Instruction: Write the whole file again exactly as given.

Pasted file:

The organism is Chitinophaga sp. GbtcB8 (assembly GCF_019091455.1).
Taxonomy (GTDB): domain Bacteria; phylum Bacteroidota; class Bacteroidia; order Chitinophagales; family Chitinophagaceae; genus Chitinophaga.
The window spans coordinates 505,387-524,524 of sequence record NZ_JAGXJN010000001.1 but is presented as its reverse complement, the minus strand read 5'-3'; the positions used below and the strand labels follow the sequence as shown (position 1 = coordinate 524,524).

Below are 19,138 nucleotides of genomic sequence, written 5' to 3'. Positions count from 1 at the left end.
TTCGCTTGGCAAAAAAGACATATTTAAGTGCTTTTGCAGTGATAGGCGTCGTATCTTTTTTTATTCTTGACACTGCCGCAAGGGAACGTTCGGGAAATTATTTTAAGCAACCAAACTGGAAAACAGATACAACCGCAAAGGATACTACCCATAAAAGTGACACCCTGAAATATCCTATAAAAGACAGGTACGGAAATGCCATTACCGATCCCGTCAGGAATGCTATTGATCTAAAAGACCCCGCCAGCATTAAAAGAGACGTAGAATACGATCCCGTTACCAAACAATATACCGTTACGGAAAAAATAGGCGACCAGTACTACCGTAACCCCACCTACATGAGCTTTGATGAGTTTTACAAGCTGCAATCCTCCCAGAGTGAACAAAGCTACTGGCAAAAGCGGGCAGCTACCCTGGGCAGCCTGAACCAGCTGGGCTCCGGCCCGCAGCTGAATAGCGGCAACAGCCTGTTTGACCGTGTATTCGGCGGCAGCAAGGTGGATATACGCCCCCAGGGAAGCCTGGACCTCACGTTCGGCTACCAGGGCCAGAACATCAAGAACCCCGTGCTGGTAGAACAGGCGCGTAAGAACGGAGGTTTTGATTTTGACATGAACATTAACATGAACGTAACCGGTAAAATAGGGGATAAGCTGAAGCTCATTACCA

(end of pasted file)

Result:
The organism is Chitinophaga sp. GbtcB8 (assembly GCF_019091455.1).
Taxonomy (GTDB): domain Bacteria; phylum Bacteroidota; class Bacteroidia; order Chitinophagales; family Chitinophagaceae; genus Chitinophaga.
The window spans coordinates 505,387-524,524 of sequence record NZ_JAGXJN010000001.1 but is presented as its reverse complement, the minus strand read 5'-3'; the positions used below and the strand labels follow the sequence as shown (position 1 = coordinate 524,524).

Below are 19,138 nucleotides of genomic sequence, written 5' to 3'. Positions count from 1 at the left end.
TTCGCTTGGCAAAAAAGACATATTTAAGTGCTTTTGCAGTGATAGGCGTCGTATCTTTTTTTATTCTTGACACTGCCGCAAGGGAACGTTCGGGAAATTATTTTAAGCAACCAAACTGGAAAACAGATACAACCGCAAAGGATACTACCCATAAAAGTGACACCCTGAAATATCCTATAAAAGACAGGTACGGAAATGCCATTACCGATCCCGTCAGGAATGCTATTGATCTAAAAGACCCCGCCAGCATTAAAAGAGACGTAGAATACGATCCCGTTACCAAACAATATACCGTTACGGAAAAAATAGGCGACCAGTACTACCGTAACCCCACCTACATGAGCTTTGATGAGTTTTACAAGCTGCAATCCTCCCAGAGTGAACAAAGCTACTGGCAAAAGCGGGCAGCTACCCTGGGCAGCCTGAACCAGCTGGGCTCCGGCCCGCAGCTGAATAGCGGCAACAGCCTGTTTGACCGTGTATTCGGCGGCAGCAAGGTGGATATACGCCCCCAGGGAAGCCTGGACCTCACGTTCGGCTACCAGGGCCAGAACATCAAGAACCCCGTGCTGGTAGAACAGGCGCGTAAGAACGGAGGTTTTGATTTTGACATGAACATTAACATGAACGTAACCGGTAAAATAGGGGATAAGCTGAAGCTCATTACCA